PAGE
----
‘Walking Dead’ creator isn’t dark and brooding
LOS ANGELES – This is the guy who created and writes “The Walking Dead” comic book and TV series? Robert Kirkman himself said that folks who meet him often say that they expected “a dark and brooding type.” Instead, he is a funny dude, a bear of a man with a full beard, in an Everyman polo shirt and jeans. Robert’s humorous quips are not what you may expect from the mind behind what Time magazine described is “arguably TV’s most relentlessly disturbing and violent drama.”
“The Walking Dead,” which stars Andrew Lincoln, Norman Reedus, Steven Yeun, Danai Gurira, Lauren Cohan, Chandler Riggs, Melissa McBride and more, is also wildly popular, with its recent season five debut becoming the most watched non-sports telecast in cable history. From the first comic book that Robert wrote when he was 20, which initially led him to thousands of dollars of credit card debt, “The Walking Dead’s” success led to the development of Skybound Entertainment, a full-blown media company poised to release its first movie, “Air,” next year.
While Robert now lives in LA with his wife Sonia and two kids, a son, 8, and a daughter, 5, he said he still returns often to his native Kentucky. Excerpts from our interview:
If you saw a real zombie on the street, what would you do?
I am taking pictures of it and selling it. Because that’s going to get me on the news. If it was just one, I would probably try to capture it. I wouldn’t try to kill it immediately because you never know what kind of zombie it is. Maybe it’s some science zombie that can be turned back into a human.
You want to find out what the rules of this particular zombie apocalypse are before you act, which is something that I would recommend to everyone. You want to do something, but really, I don’t know what I would do. You would like to think you would do something good and save somebody but you would probably just run and hide.
What is the best thing to kill a zombie with?
I always say a car. People are always thinking like a gun, a knife or a bat. But if you are inside a car, it’s going to take a lot for them to get to you, as long as you have gasoline. Well, maybe an electric car because you could possibly get electricity better in the apocalypse than you could gasoline. Or a solar-powered car – some kind of car that’s going to be able to run for a while in the apocalypse.
You should donate your brain to UCLA so they can find out where all this madness came from. Were these ideas forming in your head when you were a kid?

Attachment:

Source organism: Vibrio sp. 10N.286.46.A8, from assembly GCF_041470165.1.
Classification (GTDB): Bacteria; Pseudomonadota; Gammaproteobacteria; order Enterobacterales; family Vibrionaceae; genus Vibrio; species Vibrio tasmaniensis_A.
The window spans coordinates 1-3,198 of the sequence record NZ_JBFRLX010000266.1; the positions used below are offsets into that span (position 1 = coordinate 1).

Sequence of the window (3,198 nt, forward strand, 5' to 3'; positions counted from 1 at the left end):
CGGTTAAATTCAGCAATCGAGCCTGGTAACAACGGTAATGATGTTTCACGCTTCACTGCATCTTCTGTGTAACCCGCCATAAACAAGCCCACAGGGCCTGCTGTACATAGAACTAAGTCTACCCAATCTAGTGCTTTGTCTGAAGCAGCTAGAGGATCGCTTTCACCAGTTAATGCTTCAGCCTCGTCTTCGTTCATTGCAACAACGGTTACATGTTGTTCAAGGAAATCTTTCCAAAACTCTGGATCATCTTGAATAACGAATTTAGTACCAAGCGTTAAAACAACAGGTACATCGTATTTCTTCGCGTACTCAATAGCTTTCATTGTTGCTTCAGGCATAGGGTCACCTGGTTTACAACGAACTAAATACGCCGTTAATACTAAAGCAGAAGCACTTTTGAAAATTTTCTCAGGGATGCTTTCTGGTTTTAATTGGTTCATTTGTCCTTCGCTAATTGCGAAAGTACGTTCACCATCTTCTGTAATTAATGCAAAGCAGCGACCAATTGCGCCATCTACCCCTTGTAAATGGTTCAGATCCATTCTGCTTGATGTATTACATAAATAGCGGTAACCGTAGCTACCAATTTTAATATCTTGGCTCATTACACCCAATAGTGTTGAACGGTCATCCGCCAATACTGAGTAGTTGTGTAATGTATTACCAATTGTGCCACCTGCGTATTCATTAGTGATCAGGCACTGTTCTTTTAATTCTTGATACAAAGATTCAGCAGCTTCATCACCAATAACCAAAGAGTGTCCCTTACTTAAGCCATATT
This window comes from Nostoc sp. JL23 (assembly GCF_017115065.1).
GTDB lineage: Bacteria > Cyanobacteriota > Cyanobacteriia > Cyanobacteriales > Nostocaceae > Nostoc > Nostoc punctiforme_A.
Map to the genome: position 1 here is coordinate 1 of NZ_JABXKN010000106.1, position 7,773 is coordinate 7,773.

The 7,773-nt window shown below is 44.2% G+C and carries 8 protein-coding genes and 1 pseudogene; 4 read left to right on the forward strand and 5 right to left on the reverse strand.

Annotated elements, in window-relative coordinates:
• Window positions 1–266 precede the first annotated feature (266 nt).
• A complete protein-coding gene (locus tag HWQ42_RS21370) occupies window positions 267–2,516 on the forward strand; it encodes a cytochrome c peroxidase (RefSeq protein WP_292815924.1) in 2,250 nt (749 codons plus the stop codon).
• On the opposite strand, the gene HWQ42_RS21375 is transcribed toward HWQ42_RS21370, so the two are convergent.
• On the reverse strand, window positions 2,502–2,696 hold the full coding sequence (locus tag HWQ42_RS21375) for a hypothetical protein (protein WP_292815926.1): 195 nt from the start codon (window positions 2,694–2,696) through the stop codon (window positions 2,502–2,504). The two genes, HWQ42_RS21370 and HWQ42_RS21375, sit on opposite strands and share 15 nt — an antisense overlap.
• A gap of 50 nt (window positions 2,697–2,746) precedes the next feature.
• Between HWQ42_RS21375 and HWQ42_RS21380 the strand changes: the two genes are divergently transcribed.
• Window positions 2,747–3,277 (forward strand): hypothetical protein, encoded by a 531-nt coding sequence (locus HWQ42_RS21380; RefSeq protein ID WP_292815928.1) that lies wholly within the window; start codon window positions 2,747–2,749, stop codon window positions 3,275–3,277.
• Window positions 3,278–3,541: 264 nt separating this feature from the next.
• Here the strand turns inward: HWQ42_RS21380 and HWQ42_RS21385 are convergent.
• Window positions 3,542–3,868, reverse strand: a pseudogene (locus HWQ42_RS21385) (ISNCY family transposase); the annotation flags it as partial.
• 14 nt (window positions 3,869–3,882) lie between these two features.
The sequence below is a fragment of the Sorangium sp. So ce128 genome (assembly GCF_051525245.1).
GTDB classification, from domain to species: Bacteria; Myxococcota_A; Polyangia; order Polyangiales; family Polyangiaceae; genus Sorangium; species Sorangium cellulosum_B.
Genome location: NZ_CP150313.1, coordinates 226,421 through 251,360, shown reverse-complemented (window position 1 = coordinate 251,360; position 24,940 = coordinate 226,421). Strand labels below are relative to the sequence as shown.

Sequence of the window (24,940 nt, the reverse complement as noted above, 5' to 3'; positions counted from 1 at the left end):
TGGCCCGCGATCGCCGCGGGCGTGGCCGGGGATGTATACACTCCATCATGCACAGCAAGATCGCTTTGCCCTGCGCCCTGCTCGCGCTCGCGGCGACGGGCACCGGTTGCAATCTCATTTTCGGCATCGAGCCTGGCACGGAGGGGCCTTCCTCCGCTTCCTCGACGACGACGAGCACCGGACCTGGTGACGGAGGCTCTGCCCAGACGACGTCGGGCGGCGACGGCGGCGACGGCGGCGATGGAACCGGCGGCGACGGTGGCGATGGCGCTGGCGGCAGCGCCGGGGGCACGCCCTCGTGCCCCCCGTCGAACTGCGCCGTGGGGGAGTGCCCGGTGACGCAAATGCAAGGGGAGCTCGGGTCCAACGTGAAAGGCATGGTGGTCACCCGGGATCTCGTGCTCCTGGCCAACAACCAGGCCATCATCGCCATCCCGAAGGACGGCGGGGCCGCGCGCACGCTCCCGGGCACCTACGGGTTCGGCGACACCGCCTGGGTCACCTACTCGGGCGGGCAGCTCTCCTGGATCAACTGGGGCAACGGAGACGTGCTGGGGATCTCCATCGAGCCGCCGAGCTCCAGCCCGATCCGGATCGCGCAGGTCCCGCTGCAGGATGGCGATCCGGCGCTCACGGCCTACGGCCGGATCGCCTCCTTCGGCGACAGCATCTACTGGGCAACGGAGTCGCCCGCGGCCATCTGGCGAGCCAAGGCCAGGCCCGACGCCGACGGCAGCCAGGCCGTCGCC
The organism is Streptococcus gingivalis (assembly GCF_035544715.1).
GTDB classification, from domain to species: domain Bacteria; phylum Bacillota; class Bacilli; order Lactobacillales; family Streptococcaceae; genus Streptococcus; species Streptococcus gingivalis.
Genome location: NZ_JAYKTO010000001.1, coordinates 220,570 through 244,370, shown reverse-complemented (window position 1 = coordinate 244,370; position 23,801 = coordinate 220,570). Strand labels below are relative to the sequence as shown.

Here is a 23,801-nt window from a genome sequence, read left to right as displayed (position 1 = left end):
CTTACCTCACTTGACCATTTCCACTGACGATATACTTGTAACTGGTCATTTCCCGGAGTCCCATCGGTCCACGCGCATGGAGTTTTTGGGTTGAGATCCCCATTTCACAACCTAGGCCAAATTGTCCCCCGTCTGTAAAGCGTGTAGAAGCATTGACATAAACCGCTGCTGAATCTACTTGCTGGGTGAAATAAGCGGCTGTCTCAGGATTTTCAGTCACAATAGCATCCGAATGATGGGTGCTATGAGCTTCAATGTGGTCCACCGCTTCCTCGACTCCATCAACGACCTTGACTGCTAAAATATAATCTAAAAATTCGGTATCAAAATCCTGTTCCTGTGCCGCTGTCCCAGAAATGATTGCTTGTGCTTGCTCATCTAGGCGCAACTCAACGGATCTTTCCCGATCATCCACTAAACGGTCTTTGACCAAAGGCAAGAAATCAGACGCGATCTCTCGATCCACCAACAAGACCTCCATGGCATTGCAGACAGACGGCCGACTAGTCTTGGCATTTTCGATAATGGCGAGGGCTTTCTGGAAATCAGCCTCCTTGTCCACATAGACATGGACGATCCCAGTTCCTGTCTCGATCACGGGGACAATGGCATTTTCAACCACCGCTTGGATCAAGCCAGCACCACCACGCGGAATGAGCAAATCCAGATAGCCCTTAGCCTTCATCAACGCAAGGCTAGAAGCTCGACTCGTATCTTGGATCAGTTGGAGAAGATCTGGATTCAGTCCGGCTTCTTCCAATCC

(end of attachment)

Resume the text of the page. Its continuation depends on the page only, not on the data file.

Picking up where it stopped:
The short answer is, I don’t know. But I started writing in 4th or 5th grade in school. They would have writing assignments and that was really the first time I did it. I actually found a little handwritten story that I had done. It was about a bunch of little kids who murdered an alien that was trying to take over their town. That was in my 5th grade.
“The Walking Dead” is a really great avenue for telling very human and dramatic stories against a backdrop that makes the stories that much more interesting but also at the same time makes them a little bit easier to digest. Because you have these elements that are completely unreal to things that are completely real.
The thing that I most enjoy about writing is exploring human nature and what it is that makes us who we are. I am really fascinated by these concepts, like nature versus nurture, and what it is that sets boundaries for us, who makes the rules, why are there rules. I find that stuff infinitely interesting. That’s what I am trying to explore with “The Walking Dead” to a certain extent.
Can you talk some more about your writing process? Do you have to drink blood or sit in the middle of a cemetery? Where do you get your inspiration?
I sit in close proximity to Transformers toys because I collect those things from the 80s – cars that turn into robots. I think they are cool. People often meet me and they are like, “I expected some kind of dark and brooding type.” I get all my issues out on the page. So it’s all clean up here (points at his head).
I write very frequently and I write as often and as quickly as possible because I do enjoy my job. I like working and I love creating. I wish I were writing right now. No offense. I don’t really have a weird process. I write on planes and in hotel rooms. I have written in cars, driving to events so anywhere, however you can do it.